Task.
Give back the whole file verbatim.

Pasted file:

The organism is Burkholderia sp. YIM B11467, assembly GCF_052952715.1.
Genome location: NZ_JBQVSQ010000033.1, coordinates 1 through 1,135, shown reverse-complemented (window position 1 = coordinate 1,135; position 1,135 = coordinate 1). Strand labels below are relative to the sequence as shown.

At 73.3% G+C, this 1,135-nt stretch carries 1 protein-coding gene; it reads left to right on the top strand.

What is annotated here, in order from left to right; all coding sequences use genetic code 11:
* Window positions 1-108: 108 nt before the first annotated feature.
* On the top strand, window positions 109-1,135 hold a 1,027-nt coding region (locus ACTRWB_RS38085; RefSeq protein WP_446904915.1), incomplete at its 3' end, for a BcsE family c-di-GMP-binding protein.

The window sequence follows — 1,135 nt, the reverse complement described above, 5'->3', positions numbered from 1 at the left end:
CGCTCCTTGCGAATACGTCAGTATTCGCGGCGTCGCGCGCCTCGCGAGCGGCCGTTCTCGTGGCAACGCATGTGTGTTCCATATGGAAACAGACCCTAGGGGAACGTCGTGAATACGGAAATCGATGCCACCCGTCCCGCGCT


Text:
The organism is Burkholderia sp. YIM B11467, assembly GCF_052952715.1.
Genome location: NZ_JBQVSQ010000033.1, coordinates 1 through 1,135, shown reverse-complemented (window position 1 = coordinate 1,135; position 1,135 = coordinate 1). Strand labels below are relative to the sequence as shown.

At 73.3% G+C, this 1,135-nt stretch carries 1 protein-coding gene; it reads left to right on the top strand.

What is annotated here, in order from left to right; all coding sequences use genetic code 11:
* Window positions 1-108: 108 nt before the first annotated feature.
* On the top strand, window positions 109-1,135 hold a 1,027-nt coding region (locus ACTRWB_RS38085; RefSeq protein WP_446904915.1), incomplete at its 3' end, for a BcsE family c-di-GMP-binding protein.

The window sequence follows — 1,135 nt, the reverse complement described above, 5'->3', positions numbered from 1 at the left end:
CGCTCCTTGCGAATACGTCAGTATTCGCGGCGTCGCGCGCCTCGCGAGCGGCCGTTCTCGTGGCAACGCATGTGTGTTCCATATGGAAACAGACCCTAGGGGAACGTCGTGAATACGGAAATCGATGCCACCCGTCCCGCGCT